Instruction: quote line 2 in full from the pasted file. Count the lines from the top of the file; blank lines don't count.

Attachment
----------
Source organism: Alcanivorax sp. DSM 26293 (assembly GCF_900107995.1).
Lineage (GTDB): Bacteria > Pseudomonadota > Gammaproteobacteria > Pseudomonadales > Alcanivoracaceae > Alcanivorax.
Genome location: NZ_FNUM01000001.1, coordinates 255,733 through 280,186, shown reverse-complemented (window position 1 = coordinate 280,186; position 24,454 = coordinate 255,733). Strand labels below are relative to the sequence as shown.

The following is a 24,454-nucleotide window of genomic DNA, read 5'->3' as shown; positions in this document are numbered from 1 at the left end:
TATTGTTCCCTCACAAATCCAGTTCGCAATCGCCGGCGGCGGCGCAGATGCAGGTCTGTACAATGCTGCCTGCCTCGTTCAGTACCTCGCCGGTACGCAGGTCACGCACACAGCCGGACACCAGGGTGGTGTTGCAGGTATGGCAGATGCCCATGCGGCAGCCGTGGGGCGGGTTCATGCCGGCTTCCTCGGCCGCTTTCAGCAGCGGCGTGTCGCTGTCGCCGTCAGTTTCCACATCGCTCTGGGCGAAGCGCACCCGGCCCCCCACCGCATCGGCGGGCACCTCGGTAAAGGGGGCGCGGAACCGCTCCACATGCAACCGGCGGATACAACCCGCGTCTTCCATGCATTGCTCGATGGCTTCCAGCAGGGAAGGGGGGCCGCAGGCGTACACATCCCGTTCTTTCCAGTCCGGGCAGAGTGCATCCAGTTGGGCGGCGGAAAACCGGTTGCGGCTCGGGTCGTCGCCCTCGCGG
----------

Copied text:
Lineage (GTDB): Bacteria > Pseudomonadota > Gammaproteobacteria > Pseudomonadales > Alcanivoracaceae > Alcanivorax.